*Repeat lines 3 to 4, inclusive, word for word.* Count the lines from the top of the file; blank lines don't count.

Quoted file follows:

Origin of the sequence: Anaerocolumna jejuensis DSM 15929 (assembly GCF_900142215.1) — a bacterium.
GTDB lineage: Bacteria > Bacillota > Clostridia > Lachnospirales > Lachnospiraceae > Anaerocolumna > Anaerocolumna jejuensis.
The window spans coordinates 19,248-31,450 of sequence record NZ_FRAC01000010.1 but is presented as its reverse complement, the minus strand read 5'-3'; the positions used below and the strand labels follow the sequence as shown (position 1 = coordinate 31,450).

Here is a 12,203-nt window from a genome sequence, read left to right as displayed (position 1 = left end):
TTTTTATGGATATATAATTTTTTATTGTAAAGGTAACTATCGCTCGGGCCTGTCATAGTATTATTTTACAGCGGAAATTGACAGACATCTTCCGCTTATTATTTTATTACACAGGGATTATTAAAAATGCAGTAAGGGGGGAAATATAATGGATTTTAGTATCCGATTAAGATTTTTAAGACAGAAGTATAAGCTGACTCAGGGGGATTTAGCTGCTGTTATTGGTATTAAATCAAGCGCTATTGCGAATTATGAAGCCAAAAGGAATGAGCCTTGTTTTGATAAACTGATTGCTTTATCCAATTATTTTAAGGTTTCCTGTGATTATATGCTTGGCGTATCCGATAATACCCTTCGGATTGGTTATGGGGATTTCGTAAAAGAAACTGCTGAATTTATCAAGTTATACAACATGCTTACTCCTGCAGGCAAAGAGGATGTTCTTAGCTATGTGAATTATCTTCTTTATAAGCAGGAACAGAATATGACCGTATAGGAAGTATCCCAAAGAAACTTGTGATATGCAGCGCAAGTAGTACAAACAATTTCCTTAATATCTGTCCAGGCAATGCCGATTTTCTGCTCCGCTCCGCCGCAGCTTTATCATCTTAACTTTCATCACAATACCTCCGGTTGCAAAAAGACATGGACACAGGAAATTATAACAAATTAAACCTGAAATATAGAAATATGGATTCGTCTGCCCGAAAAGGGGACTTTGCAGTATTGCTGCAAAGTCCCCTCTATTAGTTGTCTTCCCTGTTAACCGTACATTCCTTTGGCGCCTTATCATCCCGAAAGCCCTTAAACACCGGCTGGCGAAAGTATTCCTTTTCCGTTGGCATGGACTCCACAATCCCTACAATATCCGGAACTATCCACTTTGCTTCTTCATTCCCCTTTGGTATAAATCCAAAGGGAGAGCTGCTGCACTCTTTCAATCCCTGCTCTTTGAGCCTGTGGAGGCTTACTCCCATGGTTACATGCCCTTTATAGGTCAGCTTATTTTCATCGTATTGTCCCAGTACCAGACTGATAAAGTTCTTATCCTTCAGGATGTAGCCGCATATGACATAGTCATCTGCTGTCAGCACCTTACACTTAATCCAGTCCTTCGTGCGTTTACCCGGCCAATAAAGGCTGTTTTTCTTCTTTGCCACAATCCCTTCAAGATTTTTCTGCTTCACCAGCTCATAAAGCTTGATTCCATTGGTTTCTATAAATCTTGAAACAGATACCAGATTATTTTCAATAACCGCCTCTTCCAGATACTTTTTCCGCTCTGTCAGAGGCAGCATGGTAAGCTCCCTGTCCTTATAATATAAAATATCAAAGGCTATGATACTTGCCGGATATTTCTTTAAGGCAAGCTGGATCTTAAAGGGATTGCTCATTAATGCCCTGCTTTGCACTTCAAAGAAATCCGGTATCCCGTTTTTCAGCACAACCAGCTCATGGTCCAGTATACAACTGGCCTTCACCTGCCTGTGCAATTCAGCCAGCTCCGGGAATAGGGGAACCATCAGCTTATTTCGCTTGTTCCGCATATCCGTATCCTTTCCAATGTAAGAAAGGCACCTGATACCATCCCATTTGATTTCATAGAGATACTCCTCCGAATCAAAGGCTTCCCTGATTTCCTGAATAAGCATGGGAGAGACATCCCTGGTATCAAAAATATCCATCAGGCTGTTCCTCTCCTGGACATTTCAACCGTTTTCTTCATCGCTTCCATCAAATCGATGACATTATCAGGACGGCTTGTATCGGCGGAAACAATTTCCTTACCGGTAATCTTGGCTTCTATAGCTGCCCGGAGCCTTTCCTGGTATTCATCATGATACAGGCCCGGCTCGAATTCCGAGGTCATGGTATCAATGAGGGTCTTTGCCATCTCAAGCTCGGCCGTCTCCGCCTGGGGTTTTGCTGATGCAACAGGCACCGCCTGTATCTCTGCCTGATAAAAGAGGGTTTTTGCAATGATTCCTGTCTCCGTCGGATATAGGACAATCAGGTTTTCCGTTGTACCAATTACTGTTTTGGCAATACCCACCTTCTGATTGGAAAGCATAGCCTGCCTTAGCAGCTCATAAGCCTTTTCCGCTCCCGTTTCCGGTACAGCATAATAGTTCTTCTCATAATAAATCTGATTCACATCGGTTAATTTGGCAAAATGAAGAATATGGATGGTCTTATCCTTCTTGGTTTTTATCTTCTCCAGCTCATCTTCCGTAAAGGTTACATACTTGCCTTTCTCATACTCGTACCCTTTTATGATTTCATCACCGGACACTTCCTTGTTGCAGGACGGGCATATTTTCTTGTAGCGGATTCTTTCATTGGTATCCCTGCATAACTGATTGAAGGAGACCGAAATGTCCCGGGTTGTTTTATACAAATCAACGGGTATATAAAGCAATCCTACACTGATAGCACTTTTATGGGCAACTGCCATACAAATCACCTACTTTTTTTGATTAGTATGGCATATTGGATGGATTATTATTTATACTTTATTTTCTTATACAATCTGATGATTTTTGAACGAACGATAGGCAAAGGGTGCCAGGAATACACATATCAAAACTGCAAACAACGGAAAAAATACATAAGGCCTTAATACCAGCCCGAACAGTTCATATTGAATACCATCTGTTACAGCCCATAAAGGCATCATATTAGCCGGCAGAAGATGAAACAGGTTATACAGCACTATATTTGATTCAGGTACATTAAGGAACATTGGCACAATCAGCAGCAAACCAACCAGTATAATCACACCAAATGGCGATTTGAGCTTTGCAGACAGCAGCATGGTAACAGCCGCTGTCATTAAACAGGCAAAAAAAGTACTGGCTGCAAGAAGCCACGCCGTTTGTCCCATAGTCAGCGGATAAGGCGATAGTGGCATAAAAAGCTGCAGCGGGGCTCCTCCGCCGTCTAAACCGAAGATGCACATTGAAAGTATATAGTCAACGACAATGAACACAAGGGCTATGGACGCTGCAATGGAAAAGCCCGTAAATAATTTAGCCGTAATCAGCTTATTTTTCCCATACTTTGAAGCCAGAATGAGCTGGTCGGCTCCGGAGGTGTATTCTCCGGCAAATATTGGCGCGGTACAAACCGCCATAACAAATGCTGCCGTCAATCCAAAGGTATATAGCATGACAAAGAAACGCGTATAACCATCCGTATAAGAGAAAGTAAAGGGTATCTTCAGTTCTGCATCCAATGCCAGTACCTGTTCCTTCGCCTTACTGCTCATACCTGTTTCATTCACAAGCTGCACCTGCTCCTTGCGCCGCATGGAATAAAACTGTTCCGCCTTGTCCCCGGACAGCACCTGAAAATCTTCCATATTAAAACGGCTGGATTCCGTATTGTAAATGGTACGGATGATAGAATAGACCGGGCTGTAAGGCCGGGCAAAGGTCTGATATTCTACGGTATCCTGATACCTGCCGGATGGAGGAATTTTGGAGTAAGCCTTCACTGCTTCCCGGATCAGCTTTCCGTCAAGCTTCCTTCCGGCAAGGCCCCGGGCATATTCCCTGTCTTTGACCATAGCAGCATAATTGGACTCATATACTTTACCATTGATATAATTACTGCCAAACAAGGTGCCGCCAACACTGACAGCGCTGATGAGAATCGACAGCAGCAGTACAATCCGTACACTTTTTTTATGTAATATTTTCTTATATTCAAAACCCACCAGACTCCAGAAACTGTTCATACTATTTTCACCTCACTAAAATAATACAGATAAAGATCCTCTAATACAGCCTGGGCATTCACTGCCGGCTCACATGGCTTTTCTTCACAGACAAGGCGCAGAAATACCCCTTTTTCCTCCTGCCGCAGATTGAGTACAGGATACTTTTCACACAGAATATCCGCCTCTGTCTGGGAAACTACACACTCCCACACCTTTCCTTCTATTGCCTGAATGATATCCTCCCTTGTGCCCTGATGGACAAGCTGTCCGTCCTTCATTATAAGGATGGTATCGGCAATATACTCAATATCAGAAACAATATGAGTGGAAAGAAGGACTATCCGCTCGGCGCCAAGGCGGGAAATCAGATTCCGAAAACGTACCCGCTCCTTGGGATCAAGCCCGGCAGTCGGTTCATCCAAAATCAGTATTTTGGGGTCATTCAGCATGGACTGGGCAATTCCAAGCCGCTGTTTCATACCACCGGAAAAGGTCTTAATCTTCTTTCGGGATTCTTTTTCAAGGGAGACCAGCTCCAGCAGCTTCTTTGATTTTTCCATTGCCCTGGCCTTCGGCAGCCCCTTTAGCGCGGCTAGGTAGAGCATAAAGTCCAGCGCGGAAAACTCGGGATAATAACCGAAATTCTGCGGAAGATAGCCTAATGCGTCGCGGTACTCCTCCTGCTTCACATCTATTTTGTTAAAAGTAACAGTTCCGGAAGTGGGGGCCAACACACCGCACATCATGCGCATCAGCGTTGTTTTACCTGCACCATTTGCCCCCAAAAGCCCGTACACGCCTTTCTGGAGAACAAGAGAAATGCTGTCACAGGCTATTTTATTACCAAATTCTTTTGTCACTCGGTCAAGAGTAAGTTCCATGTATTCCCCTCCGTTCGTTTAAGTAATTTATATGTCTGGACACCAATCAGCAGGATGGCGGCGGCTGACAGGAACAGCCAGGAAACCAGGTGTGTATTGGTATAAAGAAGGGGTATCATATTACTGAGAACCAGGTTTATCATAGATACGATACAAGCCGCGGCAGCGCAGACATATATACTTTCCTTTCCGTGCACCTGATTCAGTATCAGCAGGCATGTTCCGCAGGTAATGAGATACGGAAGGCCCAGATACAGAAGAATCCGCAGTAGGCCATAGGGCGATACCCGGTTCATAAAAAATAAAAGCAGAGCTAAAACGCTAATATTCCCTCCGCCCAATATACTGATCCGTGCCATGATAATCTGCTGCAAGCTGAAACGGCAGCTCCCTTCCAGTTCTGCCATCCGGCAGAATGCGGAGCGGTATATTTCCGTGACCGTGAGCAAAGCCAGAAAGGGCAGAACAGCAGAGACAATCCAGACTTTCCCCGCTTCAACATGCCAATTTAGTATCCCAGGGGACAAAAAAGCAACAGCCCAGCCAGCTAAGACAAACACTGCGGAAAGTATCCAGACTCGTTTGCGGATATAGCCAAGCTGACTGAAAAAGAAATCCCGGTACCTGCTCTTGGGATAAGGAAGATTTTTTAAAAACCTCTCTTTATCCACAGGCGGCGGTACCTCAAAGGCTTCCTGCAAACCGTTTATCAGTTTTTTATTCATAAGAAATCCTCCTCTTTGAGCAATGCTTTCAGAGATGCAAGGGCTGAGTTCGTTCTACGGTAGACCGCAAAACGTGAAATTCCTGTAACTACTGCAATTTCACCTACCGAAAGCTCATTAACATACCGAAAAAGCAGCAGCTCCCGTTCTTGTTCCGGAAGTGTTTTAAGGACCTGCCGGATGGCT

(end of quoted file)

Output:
The window spans coordinates 19,248-31,450 of sequence record NZ_FRAC01000010.1 but is presented as its reverse complement, the minus strand read 5'-3'; the positions used below and the strand labels follow the sequence as shown (position 1 = coordinate 31,450).

Here is a 12,203-nt window from a genome sequence, read left to right as displayed (position 1 = left end):